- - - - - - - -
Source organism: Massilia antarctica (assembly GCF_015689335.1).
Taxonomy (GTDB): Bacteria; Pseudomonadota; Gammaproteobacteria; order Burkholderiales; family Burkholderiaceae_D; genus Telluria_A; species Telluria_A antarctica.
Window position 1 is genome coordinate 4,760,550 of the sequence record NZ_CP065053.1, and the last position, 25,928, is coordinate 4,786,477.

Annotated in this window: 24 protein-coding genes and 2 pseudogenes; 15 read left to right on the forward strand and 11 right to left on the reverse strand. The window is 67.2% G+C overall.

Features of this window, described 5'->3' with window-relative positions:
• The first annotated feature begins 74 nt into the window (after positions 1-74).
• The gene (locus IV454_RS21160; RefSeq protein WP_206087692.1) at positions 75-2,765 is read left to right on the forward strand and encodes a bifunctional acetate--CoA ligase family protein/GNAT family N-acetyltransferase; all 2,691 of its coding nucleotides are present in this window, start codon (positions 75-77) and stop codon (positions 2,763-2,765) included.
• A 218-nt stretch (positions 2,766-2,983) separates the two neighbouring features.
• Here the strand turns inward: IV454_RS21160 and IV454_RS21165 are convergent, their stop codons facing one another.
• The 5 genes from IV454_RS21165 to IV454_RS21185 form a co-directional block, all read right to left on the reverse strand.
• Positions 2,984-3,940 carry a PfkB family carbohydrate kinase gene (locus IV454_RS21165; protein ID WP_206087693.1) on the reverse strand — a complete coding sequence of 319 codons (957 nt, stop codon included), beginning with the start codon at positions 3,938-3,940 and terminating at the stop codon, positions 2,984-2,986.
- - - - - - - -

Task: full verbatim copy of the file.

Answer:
Source organism: Massilia antarctica (assembly GCF_015689335.1).
Taxonomy (GTDB): Bacteria; Pseudomonadota; Gammaproteobacteria; order Burkholderiales; family Burkholderiaceae_D; genus Telluria_A; species Telluria_A antarctica.
Window position 1 is genome coordinate 4,760,550 of the sequence record NZ_CP065053.1, and the last position, 25,928, is coordinate 4,786,477.

Annotated in this window: 24 protein-coding genes and 2 pseudogenes; 15 read left to right on the forward strand and 11 right to left on the reverse strand. The window is 67.2% G+C overall.

Features of this window, described 5'->3' with window-relative positions:
• The first annotated feature begins 74 nt into the window (after positions 1-74).
• The gene (locus IV454_RS21160; RefSeq protein WP_206087692.1) at positions 75-2,765 is read left to right on the forward strand and encodes a bifunctional acetate--CoA ligase family protein/GNAT family N-acetyltransferase; all 2,691 of its coding nucleotides are present in this window, start codon (positions 75-77) and stop codon (positions 2,763-2,765) included.
• A 218-nt stretch (positions 2,766-2,983) separates the two neighbouring features.
• Here the strand turns inward: IV454_RS21160 and IV454_RS21165 are convergent, their stop codons facing one another.
• The 5 genes from IV454_RS21165 to IV454_RS21185 form a co-directional block, all read right to left on the reverse strand.
• Positions 2,984-3,940 carry a PfkB family carbohydrate kinase gene (locus IV454_RS21165; protein ID WP_206087693.1) on the reverse strand — a complete coding sequence of 319 codons (957 nt, stop codon included), beginning with the start codon at positions 3,938-3,940 and terminating at the stop codon, positions 2,984-2,986.